CU Boulder gets kudos for reading courses, but state reviewers raise alarm about a speech professor

The Flatirons behind a classroom building on the University of Colorado campus in Boulder Colorado.
Two students and some University of Colorado Boulder faculty members shared concerns about a professor during a state review last fall. (beklaus / Getty Images)

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Colorado’s flagship public university won kudos Wednesday for its approach to training teachers on reading instruction, but in an unusual twist didn’t receive full state approval for one program because of allegations that a professor mistreated students. 

The University of Colorado Boulder earned full state approval from the Colorado Board of Education for 11 programs in its teacher preparation program, but not school speech-language pathology, which is housed elsewhere in the university. That’s because two students in that program shared a “number of examples of alleged objectionable, confrontational, and unethical behavior by a particular professor” while they were talking with state reviewers who visited campus last fall, according to the state’s report. 

The state board awarded the speech-language program only partial approval Wednesday. State reviewers will return to the university next October to determine if the university has done enough to address “negative behavior by faculty” and provide support for students.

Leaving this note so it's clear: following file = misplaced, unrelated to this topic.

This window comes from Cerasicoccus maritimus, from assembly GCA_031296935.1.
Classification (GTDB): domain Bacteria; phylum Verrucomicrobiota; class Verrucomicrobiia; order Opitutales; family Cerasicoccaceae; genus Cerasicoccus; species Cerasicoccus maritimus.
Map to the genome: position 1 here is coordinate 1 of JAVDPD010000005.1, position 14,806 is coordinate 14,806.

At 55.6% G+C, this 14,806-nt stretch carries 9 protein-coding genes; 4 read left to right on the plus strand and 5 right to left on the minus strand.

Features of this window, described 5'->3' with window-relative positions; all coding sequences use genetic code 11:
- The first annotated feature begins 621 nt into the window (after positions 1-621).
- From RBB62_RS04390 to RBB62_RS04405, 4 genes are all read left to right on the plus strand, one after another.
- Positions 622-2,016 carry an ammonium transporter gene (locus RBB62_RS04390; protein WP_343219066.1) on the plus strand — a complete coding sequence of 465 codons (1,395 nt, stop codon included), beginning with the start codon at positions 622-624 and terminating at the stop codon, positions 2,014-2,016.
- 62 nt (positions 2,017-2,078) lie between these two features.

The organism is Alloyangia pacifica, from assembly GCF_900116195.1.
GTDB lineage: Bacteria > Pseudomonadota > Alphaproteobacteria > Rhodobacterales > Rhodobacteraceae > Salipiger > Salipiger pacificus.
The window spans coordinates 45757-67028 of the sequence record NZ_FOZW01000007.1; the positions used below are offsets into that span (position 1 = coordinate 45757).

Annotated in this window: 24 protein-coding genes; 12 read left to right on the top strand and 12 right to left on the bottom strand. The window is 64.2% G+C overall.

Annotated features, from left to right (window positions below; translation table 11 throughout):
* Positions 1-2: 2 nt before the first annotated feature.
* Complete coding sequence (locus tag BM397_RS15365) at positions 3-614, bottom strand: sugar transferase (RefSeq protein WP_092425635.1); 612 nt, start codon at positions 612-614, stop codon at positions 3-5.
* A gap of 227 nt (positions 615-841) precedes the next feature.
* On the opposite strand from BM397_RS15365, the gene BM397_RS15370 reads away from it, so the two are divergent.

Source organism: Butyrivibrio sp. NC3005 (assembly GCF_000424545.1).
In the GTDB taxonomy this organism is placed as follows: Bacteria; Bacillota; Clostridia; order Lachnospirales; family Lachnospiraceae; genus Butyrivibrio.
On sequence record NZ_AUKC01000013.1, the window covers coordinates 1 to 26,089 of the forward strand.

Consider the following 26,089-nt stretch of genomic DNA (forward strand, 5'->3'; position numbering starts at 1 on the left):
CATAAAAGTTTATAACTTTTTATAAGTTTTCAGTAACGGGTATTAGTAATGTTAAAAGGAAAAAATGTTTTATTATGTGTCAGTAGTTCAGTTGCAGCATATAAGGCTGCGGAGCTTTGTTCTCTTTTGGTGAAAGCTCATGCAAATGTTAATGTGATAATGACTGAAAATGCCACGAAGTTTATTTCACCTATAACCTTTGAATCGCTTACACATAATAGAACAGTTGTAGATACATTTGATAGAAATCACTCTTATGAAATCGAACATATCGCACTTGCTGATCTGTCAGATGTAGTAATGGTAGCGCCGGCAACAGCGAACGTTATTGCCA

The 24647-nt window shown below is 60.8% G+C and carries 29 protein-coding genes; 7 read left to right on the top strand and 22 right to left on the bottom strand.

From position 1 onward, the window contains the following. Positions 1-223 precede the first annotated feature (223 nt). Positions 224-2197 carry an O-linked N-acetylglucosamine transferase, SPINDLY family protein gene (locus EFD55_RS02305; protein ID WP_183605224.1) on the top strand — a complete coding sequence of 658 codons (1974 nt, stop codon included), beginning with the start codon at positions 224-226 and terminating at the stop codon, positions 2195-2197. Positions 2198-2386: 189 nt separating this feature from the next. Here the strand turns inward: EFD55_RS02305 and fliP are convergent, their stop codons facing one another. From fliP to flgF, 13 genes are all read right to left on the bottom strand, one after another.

Over the past four years, several prominent universities have received only partial state approval for some majors in their teacher prep programs because of problems with reading coursework. They include the University of Northern Colorado, Metropolitan State University of Denver, Regis University, and University of Colorado Denver

But the University of Colorado Boulder received good reviews in that area. State officials reported that current students showed a clear understanding of evidence-based reading instruction and that all coursework is aligned with the science of reading — a large body of research about how children learn to read.

The otherwise positive evaluation was marred only by concerns about the professor’s behavior. 

The state’s report didn’t identify the professor or describe any specific incidents of mistreatment, but did mention some faculty members shared stories about the professor similar to what the two students described. That information “appeared to illustrate a pattern of negative behavior over time,” the report said. 

In a December letter to the Colorado Department of Higher Education, university Provost Russell L. Moore detailed the university’s response to the allegations, saying that after state reviewers raised alarm about the issue, it was immediately reported to the university’s Office of Institutional Equity and Compliance, which began an investigation. 

Moore wrote that the professor received a formal letter describing the allegations on Nov. 13 and that the university would likely make a final decision on the matter within 60 days of the letter being issued. A university spokesman on Thursday couldn’t immediately say  whether the university had made its decision.

Ann Schimke is a senior reporter at Chalkbeat, covering early childhood issues and early literacy. Contact Ann at

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